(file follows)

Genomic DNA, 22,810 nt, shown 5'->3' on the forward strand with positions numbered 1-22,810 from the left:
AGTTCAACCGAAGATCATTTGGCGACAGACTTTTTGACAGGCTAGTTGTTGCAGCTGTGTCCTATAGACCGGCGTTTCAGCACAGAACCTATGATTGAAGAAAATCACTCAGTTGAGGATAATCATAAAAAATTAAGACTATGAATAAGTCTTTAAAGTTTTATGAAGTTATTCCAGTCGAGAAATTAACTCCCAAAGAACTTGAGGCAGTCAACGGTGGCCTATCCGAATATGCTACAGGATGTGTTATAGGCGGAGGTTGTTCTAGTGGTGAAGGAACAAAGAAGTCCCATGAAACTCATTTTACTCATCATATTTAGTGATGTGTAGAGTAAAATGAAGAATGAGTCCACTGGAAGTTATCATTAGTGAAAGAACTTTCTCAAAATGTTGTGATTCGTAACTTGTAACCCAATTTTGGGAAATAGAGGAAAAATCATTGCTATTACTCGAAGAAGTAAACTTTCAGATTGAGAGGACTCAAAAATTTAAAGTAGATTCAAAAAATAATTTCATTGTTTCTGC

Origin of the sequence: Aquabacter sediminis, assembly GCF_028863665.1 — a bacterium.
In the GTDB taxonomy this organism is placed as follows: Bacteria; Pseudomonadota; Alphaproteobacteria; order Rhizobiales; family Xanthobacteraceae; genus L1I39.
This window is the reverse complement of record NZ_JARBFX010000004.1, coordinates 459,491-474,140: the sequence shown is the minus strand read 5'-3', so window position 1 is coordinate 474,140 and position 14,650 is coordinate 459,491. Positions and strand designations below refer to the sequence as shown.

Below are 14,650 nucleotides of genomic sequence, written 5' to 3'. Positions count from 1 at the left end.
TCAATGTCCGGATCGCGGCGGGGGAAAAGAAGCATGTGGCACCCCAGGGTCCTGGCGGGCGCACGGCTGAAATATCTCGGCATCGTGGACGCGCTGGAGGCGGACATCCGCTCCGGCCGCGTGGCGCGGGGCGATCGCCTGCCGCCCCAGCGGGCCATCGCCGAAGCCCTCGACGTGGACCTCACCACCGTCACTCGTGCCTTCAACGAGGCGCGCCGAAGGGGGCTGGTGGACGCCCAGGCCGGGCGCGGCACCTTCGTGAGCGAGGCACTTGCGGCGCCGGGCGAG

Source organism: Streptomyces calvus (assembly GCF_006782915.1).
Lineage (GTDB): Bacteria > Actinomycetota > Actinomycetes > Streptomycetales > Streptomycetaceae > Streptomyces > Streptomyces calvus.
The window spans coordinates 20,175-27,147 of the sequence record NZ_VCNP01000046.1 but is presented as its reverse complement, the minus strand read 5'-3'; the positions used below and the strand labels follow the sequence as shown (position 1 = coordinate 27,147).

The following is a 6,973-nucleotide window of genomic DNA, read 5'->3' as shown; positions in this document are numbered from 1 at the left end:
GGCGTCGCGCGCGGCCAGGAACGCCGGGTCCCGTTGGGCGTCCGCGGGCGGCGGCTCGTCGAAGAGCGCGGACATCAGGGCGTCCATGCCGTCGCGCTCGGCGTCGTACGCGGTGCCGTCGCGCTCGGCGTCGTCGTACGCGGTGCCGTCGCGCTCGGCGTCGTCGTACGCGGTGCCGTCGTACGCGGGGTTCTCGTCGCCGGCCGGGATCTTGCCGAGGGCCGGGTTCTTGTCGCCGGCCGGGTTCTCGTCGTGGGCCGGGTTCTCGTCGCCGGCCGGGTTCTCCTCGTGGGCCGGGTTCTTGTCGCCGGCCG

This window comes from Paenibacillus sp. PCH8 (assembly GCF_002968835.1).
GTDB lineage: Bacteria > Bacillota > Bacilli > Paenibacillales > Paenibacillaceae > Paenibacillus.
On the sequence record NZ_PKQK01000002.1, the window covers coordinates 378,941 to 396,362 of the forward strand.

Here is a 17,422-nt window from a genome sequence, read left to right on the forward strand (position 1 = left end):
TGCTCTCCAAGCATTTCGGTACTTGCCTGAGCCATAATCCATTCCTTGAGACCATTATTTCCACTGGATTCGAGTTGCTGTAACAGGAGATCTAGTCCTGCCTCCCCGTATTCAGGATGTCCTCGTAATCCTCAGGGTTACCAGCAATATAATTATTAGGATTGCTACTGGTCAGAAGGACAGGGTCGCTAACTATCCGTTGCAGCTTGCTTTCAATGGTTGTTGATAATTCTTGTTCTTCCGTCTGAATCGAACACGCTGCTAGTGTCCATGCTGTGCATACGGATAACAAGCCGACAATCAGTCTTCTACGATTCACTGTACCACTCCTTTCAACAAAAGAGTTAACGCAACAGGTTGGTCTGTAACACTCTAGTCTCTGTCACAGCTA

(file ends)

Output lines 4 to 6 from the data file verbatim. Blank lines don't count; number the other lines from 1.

In the GTDB taxonomy this organism is placed as follows: Bacteria; Pseudomonadota; Alphaproteobacteria; order Rhizobiales; family Xanthobacteraceae; genus L1I39.
This window is the reverse complement of record NZ_JARBFX010000004.1, coordinates 459,491-474,140: the sequence shown is the minus strand read 5'-3', so window position 1 is coordinate 474,140 and position 14,650 is coordinate 459,491. Positions and strand designations below refer to the sequence as shown.

Below are 14,650 nucleotides of genomic sequence, written 5' to 3'. Positions count from 1 at the left end.